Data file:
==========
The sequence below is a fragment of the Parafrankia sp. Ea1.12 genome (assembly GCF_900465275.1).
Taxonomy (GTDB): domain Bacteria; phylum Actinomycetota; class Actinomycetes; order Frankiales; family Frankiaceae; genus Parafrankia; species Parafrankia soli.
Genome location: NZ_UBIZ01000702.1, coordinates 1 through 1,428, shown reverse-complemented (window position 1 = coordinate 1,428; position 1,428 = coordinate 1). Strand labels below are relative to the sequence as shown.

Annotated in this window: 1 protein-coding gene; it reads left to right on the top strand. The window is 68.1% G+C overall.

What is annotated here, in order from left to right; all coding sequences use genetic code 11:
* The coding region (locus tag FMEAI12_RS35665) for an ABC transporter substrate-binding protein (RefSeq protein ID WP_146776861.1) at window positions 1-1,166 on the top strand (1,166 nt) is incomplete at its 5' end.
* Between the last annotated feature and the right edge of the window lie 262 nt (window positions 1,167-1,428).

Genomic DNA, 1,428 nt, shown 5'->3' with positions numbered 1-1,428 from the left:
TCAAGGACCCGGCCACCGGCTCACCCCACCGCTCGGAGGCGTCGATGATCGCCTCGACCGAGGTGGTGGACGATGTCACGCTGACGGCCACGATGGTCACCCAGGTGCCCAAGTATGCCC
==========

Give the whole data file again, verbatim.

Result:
The sequence below is a fragment of the Parafrankia sp. Ea1.12 genome (assembly GCF_900465275.1).
Taxonomy (GTDB): domain Bacteria; phylum Actinomycetota; class Actinomycetes; order Frankiales; family Frankiaceae; genus Parafrankia; species Parafrankia soli.
Genome location: NZ_UBIZ01000702.1, coordinates 1 through 1,428, shown reverse-complemented (window position 1 = coordinate 1,428; position 1,428 = coordinate 1). Strand labels below are relative to the sequence as shown.

Annotated in this window: 1 protein-coding gene; it reads left to right on the top strand. The window is 68.1% G+C overall.

What is annotated here, in order from left to right; all coding sequences use genetic code 11:
* The coding region (locus tag FMEAI12_RS35665) for an ABC transporter substrate-binding protein (RefSeq protein ID WP_146776861.1) at window positions 1-1,166 on the top strand (1,166 nt) is incomplete at its 5' end.
* Between the last annotated feature and the right edge of the window lie 262 nt (window positions 1,167-1,428).

Genomic DNA, 1,428 nt, shown 5'->3' with positions numbered 1-1,428 from the left:
TCAAGGACCCGGCCACCGGCTCACCCCACCGCTCGGAGGCGTCGATGATCGCCTCGACCGAGGTGGTGGACGATGTCACGCTGACGGCCACGATGGTCACCCAGGTGCCCAAGTATGCCC